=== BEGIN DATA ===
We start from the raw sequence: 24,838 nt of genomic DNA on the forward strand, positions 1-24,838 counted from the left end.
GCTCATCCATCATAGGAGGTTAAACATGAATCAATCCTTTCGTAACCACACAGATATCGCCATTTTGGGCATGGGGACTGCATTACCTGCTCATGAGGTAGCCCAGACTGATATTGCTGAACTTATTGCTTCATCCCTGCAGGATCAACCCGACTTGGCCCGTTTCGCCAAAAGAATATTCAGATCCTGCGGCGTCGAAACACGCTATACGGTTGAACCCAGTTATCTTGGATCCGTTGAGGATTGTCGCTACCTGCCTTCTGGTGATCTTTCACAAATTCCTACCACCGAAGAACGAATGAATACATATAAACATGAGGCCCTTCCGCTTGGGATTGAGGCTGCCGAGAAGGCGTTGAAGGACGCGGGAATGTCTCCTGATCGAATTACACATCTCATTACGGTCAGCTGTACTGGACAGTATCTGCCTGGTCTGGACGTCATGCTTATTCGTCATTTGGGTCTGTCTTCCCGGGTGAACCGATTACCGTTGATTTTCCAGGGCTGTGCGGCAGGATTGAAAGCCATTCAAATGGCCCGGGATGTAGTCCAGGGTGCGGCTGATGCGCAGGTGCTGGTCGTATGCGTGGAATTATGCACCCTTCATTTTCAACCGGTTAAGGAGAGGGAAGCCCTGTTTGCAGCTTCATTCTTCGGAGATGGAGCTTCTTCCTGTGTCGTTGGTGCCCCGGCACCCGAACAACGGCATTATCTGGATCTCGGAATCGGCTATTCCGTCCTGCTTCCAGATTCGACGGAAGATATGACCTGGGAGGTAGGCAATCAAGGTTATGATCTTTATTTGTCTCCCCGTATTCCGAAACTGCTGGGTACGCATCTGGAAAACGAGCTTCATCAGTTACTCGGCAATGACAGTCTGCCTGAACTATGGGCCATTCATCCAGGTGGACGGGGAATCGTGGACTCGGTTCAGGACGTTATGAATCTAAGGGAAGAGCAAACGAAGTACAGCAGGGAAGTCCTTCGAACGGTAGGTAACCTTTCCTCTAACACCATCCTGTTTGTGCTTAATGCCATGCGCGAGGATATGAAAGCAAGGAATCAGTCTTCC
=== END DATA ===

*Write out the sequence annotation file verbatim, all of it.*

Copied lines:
We start from the raw sequence: 24,838 nt of genomic DNA on the forward strand, positions 1-24,838 counted from the left end.
GCTCATCCATCATAGGAGGTTAAACATGAATCAATCCTTTCGTAACCACACAGATATCGCCATTTTGGGCATGGGGACTGCATTACCTGCTCATGAGGTAGCCCAGACTGATATTGCTGAACTTATTGCTTCATCCCTGCAGGATCAACCCGACTTGGCCCGTTTCGCCAAAAGAATATTCAGATCCTGCGGCGTCGAAACACGCTATACGGTTGAACCCAGTTATCTTGGATCCGTTGAGGATTGTCGCTACCTGCCTTCTGGTGATCTTTCACAAATTCCTACCACCGAAGAACGAATGAATACATATAAACATGAGGCCCTTCCGCTTGGGATTGAGGCTGCCGAGAAGGCGTTGAAGGACGCGGGAATGTCTCCTGATCGAATTACACATCTCATTACGGTCAGCTGTACTGGACAGTATCTGCCTGGTCTGGACGTCATGCTTATTCGTCATTTGGGTCTGTCTTCCCGGGTGAACCGATTACCGTTGATTTTCCAGGGCTGTGCGGCAGGATTGAAAGCCATTCAAATGGCCCGGGATGTAGTCCAGGGTGCGGCTGATGCGCAGGTGCTGGTCGTATGCGTGGAATTATGCACCCTTCATTTTCAACCGGTTAAGGAGAGGGAAGCCCTGTTTGCAGCTTCATTCTTCGGAGATGGAGCTTCTTCCTGTGTCGTTGGTGCCCCGGCACCCGAACAACGGCATTATCTGGATCTCGGAATCGGCTATTCCGTCCTGCTTCCAGATTCGACGGAAGATATGACCTGGGAGGTAGGCAATCAAGGTTATGATCTTTATTTGTCTCCCCGTATTCCGAAACTGCTGGGTACGCATCTGGAAAACGAGCTTCATCAGTTACTCGGCAATGACAGTCTGCCTGAACTATGGGCCATTCATCCAGGTGGACGGGGAATCGTGGACTCGGTTCAGGACGTTATGAATCTAAGGGAAGAGCAAACGAAGTACAGCAGGGAAGTCCTTCGAACGGTAGGTAACCTTTCCTCTAACACCATCCTGTTTGTGCTTAATGCCATGCGCGAGGATATGAAAGCAAGGAATCAGTCTTCC